“3. Trump voters are more intolerant… It’s not just that 87 percent of Trump backers have said they agree with his proposed ban on Muslim immigration, but as a whole Trump supporters are more likely than other Republicans to view whites better and minorities worse.”

“4. But birtherism isn’t just a target for late-night ridicule. It might be the Rosetta Stone of Trumpism… One possibility–it’s only a theory–is that what’s driving the racial resentment is, first and foremost, the experience of a country electing a black president.”

“5. So is it the economy or is it racial resentment? Yes. Nobody is born resenting, or being biased against, others. It’s something you learn. And whether you do is a tricky question that, yes, to a certain extent does depend on the economy.”


Business Economists Overwhelmingly Support Clinton

A poll of the National Association for Business Economists’ 414 members shows overwhelming support for Hillary Clinton, Politico reports.

When asked “which presidential candidate has the smarts to run the U.S. economy,” 55% chose Clinton.

“But perhaps more striking was this: Only 14 percent of the economists thought Republican nominee and real estate tycoon Donald Trump would be best to direct the economy — meaning Libertarian Party nominee Gary Johnson, at 15 percent, topped Trump in the poll.”

Another key finding: “62 percent of the economists thought uncertainty about the election is holding back growth.”

Four in Five Americans Support Voter ID Laws, Early Voting

Large majorities of Americans favor voter ID laws, early voting, and automatic registration measures, Gallup reports.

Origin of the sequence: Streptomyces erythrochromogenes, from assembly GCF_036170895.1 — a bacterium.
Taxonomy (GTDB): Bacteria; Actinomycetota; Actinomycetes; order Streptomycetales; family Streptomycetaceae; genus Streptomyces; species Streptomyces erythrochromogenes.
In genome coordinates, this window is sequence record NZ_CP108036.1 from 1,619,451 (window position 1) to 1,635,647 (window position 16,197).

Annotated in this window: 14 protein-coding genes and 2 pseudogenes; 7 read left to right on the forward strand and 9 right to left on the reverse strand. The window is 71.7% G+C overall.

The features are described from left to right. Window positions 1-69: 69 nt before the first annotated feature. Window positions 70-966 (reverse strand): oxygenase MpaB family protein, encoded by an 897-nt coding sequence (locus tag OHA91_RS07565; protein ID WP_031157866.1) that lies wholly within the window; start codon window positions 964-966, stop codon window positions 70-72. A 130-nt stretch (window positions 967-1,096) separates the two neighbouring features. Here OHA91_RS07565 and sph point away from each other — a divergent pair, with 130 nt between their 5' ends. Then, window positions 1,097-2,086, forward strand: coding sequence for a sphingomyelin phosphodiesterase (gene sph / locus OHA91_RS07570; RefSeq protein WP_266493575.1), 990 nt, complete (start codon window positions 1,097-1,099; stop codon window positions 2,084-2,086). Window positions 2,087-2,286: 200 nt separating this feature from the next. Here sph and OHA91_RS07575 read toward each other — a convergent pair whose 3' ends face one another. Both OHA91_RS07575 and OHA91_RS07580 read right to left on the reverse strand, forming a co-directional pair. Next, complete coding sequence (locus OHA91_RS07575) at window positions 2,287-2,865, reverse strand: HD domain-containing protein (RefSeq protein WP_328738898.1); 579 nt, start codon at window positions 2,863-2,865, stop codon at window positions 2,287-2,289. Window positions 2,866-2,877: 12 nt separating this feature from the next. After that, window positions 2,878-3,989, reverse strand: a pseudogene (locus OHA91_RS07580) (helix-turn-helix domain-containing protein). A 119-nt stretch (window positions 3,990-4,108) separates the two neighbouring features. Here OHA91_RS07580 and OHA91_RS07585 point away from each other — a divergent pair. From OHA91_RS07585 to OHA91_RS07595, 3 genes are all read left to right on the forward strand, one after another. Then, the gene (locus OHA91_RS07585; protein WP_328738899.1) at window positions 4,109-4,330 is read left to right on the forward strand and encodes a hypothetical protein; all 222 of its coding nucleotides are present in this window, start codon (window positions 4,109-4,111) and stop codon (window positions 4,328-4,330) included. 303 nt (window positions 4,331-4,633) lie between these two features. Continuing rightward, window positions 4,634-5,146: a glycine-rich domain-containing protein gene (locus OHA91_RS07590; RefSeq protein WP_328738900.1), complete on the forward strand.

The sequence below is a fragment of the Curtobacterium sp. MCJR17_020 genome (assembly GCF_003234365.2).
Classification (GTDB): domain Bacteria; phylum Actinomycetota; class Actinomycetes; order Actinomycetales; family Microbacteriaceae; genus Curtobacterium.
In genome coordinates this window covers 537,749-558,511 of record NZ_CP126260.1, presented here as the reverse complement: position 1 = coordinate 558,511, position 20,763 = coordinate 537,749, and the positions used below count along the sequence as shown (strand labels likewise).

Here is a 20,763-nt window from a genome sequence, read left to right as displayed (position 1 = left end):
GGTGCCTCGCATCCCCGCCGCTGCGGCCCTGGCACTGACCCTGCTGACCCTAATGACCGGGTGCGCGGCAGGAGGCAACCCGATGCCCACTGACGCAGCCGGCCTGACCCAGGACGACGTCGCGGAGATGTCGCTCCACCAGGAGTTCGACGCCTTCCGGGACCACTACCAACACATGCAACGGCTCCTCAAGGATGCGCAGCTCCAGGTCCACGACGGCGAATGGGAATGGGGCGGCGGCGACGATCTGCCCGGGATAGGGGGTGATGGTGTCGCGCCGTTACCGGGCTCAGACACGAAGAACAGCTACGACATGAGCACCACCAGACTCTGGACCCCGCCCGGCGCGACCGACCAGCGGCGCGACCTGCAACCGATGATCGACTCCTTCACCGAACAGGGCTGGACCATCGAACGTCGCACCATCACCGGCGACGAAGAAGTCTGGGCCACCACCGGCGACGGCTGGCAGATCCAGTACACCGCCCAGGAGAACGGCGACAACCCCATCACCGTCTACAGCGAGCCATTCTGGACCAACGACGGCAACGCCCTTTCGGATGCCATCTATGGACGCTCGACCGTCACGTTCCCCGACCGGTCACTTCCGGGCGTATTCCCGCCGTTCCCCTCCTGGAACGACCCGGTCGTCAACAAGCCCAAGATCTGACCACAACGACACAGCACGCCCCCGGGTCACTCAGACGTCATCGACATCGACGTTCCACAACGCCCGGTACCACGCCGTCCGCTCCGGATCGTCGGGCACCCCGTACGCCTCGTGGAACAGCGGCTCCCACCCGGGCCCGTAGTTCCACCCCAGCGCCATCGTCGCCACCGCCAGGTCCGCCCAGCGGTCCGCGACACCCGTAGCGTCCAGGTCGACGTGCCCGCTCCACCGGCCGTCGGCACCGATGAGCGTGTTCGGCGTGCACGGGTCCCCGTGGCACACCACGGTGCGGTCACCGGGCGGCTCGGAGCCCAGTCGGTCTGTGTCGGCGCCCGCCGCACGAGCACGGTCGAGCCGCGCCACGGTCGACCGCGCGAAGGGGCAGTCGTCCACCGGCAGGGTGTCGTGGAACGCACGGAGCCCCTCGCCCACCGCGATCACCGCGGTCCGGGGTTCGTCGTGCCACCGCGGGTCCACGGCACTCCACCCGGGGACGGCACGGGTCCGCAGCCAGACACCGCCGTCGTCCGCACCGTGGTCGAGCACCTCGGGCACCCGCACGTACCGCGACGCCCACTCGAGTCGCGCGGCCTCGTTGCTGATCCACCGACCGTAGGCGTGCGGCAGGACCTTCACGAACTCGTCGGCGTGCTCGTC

80% favor early voting to give more voters a chance to cast their ballot. The same number favor “requiring all voters to provide photo identification at their voting place in order to vote,” including 95% of Republicans and 83% of Independents.

A smaller majority of Americans, 63%, favor automatic voter registration. Though largely popular among Democrats, only about half of Republicans favor the measure.


Is the U.S. Electoral System Really ‘Rigged’?

The Conversation: “Many have speculated how a Trump victory would affect the U.S., but few have thought about the consequences of a Trump loss. After falling behind Hillary Clinton in the polls, Donald Trump has already developed a narrative for his exit: The election was rigged.”

“For all their great expense, elections in the U.S. are remarkably well-run. Voter identification fraud is extremely rare. One study found that individual reports of vote fraud were less likely than reports of alien abduction. Another found that in 2005 prosecutions for migratory bird violations were more frequent than cases of electoral fraud.”

“That said, there is much skepticism toward the conduct of elections in some pockets of the U.S. Researchers from Yale University found that 36 percent of respondents in a national sample in 2010 believed that their ballot was not secret. A 2012 survey from Wisconsin found that just under 40 percent of respondents believed that ‘a few thousand’ fraudulent votes were cast in each election.”